What inspires you to lead?

Like many academic administrators, I remain in many ways a scholar and a teacher at heart. Because I cherish my identity as a historian – someone who creates knowledge about the past and shares it with others – the choice to spend most of my time doing something else did not come easily. I chose to take on leadership positions, first as chair of a History department, then as an associate dean, and now as dean, out of a desire to serve the communities to which I belonged.

As I moved through the ranks as a faculty member, I came to believe that I could and should use my experience and status to make things better for other people and to help my institution make a positive difference. My research has taught me a great deal about how institutions function, how they create and reinforce unequal power dynamics and how they change – or do not change – over time. My goal as an academic leader is to draw on this knowledge to help steer the university toward a more equitable and just future.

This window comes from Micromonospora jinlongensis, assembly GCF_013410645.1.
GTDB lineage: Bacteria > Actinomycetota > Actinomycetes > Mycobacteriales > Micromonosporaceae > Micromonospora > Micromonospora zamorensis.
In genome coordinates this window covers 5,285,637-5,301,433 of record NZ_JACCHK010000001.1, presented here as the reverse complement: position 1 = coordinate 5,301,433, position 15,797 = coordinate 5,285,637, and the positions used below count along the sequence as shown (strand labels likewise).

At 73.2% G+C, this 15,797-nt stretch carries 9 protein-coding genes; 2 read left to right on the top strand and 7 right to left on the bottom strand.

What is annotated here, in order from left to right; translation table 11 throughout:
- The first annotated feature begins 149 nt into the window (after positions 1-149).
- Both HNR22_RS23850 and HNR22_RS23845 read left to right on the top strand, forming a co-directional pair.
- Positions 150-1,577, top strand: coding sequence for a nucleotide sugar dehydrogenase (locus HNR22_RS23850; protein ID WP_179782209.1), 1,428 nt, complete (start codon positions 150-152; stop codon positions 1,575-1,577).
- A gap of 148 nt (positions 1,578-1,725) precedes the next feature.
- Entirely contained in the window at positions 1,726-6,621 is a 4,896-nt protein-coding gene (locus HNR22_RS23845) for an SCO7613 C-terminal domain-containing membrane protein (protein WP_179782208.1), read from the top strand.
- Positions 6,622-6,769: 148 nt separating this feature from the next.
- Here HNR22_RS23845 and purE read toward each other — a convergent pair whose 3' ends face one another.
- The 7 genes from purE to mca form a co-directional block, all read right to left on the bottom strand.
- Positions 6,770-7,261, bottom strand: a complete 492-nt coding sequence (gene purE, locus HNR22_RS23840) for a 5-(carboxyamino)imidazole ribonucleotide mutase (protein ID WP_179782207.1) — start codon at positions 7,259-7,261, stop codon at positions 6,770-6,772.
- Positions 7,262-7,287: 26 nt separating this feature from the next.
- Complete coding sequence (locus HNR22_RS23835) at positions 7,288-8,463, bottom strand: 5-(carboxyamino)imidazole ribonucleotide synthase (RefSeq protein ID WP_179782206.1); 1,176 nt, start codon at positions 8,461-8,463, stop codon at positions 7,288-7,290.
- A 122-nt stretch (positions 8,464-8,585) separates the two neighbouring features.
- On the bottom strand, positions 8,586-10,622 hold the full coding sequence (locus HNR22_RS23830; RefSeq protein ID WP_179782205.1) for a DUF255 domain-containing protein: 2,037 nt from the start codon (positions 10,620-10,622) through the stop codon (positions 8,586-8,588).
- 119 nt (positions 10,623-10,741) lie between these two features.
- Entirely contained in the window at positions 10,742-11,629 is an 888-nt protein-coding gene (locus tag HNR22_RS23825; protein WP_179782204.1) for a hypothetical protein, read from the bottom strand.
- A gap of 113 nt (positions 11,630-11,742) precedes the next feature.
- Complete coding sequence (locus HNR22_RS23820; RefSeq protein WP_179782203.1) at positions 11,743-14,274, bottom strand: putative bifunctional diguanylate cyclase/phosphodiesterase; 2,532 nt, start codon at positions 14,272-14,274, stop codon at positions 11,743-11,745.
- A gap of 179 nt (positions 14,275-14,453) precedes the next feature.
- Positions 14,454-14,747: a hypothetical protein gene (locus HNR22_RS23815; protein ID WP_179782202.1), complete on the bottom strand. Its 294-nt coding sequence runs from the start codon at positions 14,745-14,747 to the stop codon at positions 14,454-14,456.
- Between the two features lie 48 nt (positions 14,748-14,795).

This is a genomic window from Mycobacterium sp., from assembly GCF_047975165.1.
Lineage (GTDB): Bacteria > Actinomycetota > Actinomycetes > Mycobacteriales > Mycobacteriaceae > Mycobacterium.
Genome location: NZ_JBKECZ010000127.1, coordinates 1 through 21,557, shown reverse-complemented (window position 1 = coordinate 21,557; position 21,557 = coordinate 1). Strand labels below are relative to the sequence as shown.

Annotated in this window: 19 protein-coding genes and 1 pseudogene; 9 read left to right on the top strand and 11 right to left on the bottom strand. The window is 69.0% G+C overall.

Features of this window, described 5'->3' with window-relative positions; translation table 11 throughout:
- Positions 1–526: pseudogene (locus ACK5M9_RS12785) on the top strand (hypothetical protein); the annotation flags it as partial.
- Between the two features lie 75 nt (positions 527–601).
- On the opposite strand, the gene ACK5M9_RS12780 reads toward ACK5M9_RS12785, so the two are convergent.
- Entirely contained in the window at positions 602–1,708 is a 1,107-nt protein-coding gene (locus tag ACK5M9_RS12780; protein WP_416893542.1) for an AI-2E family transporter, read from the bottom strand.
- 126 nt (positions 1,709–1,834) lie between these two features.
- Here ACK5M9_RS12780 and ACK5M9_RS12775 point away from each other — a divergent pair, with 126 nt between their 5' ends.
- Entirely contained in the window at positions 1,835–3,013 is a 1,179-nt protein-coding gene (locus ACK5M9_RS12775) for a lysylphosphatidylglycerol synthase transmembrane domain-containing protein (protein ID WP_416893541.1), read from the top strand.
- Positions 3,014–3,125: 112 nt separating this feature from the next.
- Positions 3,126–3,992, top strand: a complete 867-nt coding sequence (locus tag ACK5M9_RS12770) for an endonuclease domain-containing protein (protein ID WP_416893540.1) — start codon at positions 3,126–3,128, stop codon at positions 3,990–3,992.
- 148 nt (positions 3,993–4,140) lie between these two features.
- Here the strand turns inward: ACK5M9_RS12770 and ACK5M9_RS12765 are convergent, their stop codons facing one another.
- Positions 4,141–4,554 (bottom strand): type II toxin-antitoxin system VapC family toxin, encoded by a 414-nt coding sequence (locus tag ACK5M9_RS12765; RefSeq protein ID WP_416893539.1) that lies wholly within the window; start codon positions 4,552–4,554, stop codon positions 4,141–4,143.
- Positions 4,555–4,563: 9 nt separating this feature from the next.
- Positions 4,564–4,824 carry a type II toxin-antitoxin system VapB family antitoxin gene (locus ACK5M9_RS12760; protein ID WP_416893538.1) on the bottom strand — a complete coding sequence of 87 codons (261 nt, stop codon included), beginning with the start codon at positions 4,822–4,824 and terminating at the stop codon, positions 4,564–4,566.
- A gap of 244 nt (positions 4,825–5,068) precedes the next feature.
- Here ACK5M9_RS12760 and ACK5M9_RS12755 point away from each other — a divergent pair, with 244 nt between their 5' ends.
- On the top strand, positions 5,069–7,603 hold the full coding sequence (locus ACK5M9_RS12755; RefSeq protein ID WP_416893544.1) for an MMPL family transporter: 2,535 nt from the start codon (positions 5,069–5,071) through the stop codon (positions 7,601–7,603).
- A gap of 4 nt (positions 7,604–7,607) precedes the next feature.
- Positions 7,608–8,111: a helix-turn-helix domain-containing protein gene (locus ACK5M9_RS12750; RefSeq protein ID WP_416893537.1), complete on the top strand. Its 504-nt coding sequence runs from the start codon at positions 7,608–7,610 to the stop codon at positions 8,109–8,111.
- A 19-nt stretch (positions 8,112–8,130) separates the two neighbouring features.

Of course, I do not do this alone, but alongside dedicated and brilliant colleagues, students, and community partners, whose expertise and passion for these issues serve as an inspiration and role model. My role is to convene and support these experts and to create structures to recognize and reward their labor. Together, we can open doors to people, ideas, and forms of collaboration that have not previously been central to the university.

Meet the Dean